North Korea test-fired a ballistic missile on Saturday from a region north of its capital, but it appears to have failed, South Korea's military said.
The latest missile test is yet another act of defiance by the reclusive state in the face of intense pressure from the US and Pyongang's main ally, China.
An official at South Korea's Joint Chiefs of Staff confirmed the launch but did not immediately have any further information.
South Korea's Yonhap news agency said the missile appeared to have blown up a few seconds into flight.
Reacting to the missile test, the White House said it aware of the test and that President Donald Trump had been briefed on the development.
The US Pacific Command said the missile launch occurred near Pukchang airfield in North Korea.
It said the missile did not leave North Korean territory and nor did it pose any threat to North America.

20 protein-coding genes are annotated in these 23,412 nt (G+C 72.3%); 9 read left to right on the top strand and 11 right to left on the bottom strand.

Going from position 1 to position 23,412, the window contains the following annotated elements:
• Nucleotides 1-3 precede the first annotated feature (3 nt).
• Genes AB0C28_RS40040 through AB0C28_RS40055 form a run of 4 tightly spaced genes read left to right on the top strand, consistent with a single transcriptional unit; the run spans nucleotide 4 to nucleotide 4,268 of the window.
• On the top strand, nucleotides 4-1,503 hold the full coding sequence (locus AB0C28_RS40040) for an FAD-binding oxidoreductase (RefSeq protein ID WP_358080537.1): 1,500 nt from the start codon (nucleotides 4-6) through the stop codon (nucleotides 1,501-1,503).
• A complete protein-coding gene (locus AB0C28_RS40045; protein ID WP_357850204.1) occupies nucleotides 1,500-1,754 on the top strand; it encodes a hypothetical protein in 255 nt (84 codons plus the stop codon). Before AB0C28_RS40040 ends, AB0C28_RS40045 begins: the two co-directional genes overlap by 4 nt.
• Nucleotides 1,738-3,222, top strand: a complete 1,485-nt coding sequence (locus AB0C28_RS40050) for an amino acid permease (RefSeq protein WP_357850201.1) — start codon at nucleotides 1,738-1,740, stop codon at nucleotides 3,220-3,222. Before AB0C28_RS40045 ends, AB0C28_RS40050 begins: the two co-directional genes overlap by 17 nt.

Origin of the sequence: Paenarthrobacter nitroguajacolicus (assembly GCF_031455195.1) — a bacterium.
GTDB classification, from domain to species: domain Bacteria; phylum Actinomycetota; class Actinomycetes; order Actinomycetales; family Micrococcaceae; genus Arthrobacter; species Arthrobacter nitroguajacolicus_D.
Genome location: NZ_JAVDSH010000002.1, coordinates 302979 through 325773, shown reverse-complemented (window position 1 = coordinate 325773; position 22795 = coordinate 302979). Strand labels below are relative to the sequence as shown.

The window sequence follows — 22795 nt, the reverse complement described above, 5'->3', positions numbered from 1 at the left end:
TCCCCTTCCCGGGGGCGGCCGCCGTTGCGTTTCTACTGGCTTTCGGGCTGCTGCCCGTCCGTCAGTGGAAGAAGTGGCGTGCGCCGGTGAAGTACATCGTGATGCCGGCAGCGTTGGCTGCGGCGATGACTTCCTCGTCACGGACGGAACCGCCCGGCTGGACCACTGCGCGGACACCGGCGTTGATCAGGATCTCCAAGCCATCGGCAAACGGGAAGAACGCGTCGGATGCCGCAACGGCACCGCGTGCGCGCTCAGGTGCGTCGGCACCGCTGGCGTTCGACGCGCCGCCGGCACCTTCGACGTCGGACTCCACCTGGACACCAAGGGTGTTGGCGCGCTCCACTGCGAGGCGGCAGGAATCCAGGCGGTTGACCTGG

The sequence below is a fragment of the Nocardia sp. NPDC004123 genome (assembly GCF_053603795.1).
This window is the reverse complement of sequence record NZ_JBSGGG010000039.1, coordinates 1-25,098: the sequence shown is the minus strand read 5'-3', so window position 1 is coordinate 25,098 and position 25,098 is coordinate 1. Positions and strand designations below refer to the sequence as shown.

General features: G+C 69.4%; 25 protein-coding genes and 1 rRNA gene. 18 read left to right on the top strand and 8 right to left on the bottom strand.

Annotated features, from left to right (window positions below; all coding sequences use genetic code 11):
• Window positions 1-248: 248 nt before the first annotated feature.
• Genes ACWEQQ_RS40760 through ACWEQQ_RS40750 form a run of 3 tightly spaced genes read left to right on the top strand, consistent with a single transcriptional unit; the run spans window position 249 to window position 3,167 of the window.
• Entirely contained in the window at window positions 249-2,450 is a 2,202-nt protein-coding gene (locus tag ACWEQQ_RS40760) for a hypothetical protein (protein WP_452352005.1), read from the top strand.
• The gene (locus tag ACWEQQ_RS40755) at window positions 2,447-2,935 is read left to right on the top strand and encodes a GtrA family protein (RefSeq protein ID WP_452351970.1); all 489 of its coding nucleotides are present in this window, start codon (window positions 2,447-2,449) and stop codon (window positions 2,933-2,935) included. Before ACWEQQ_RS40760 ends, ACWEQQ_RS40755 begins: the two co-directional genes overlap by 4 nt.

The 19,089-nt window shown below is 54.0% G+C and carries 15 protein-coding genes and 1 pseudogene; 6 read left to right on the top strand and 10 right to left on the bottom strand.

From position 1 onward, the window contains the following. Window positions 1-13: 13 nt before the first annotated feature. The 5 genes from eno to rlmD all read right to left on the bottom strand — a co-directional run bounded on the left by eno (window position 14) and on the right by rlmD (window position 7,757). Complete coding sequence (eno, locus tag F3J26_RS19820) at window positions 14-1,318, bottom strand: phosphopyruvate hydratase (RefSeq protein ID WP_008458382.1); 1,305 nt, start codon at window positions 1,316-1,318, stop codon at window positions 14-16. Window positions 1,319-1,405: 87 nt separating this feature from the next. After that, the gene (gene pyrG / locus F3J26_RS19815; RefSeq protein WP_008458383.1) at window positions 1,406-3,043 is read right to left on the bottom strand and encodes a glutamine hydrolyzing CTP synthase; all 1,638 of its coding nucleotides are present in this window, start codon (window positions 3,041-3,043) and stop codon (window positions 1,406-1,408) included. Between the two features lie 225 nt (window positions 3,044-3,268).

US officials said they were working to determine the type of missile used and the distance it flew.
The test came as US Secretary of State Rex Tillerson warned the UN that failure to curb North Korea's nuclear and ballistic missile programs could lead to 'catastrophic consequences'.
US President Donald Trump said in an interview on Thursday a "major, major conflict" with North Korea was possible over its nuclear and ballistic missile programs.
Trump praised Chinese leader Xi Jinping for "trying very hard" to rein in Pyongyang.
But both China and Russia rebuked Washington's threat of military force at a meeting of the UN Security Council on the matter.
Tensions on the Korean peninsula have been rising as North Korea celebrates a number of key anniversaries, with both sides staging major military drills.
In a show of force, the US is sending the USS Carl Vinson aircraft carrier group to waters off the Korean peninsula, where it will join the USS Michigan, a nuclear submarine that docked in South Korea on Tuesday.
South Korea's navy has said it will hold drills with the US strike group.
TRT World's Nafisa Latic has the latest.